|Titolo:||Neonatal stress tempers vulnerability of acute stress response in adult socially isolated rats|
|Data di pubblicazione:||2014|
|Citazione:||Neonatal stress tempers vulnerability of acute stress response in adult socially isolated rats / Serra M; Biggio G. - 3:2(2014), pp. 1-5.|
|Abstract:||Adverse experiences occurred in early life and especially during childhood and adolescence can have negative impact on behavior later in life and the quality of maternal care is considered a critical moment that can considerably influence the development and the stress responsiveness in offspring. This review will assess how the association between neonatal and adolescence stressful experiences such as maternal separation and social isolation, at weaning, may influence the stress responsiveness and brain plasticity in adult rats. Three hours of separation from the pups (3-14 postnatal days) significantly increased frequencies of maternal arched-back nursing and licking-grooming by dams across the first 14 days postpartum and induced a long-lasting increase in their blood levels of corticosterone. Maternal separation, which per se did not modified brain and plasma allopregnanolone and corticosterone levels in adult rats, significantly reduced social isolation- induced decrease of the levels of these hormones. Moreover, the enhancement of corticosterone and allopregnanolone levels induced by foot shock stress in socially isolated animals that were exposed to maternal separation was markedly reduced respect to that observed in socially isolated animals. Our results suggest that in rats a daily brief separation from the mother during the first weeks of life, which per se did not substantially alter adult function and reactivity of hypothalamic-pituitary-adrenal (HPA) axis, elicited a significant protection versus the subsequent long-term stressful experience such that induced by social isolation from weaning.|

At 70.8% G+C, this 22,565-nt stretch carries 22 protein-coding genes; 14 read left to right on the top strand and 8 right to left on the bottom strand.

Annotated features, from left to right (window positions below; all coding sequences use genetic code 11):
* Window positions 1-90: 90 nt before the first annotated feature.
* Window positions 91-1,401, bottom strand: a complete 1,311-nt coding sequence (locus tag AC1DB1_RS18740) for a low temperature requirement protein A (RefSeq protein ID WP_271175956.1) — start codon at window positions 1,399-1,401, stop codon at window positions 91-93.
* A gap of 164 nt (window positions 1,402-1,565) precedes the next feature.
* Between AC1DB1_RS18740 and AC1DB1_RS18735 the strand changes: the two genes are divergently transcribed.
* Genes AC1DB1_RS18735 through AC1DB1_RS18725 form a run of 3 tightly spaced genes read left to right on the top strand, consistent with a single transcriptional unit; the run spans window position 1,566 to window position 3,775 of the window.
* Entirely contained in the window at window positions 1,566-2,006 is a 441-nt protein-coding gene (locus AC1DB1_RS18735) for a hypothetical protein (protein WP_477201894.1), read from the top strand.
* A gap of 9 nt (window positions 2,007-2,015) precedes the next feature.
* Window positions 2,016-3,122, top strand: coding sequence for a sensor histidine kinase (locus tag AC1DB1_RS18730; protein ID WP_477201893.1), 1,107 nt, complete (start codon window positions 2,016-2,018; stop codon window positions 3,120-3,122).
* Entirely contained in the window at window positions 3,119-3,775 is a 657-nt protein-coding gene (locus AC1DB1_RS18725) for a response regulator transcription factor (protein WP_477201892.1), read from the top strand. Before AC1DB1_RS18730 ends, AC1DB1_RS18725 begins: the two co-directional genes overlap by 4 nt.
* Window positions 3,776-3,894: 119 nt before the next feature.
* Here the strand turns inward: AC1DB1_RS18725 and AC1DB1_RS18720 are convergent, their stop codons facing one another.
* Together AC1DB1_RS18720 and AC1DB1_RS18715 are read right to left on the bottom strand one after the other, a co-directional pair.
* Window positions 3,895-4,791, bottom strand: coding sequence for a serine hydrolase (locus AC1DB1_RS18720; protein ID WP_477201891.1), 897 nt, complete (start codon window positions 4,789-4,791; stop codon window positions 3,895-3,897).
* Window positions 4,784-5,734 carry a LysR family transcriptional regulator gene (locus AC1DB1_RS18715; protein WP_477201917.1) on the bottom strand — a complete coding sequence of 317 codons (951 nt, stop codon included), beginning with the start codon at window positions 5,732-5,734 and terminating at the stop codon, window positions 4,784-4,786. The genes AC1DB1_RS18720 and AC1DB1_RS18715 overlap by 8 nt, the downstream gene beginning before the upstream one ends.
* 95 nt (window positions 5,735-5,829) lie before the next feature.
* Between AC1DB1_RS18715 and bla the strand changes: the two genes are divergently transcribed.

|Tipologia:||1.1 Articolo in rivista|
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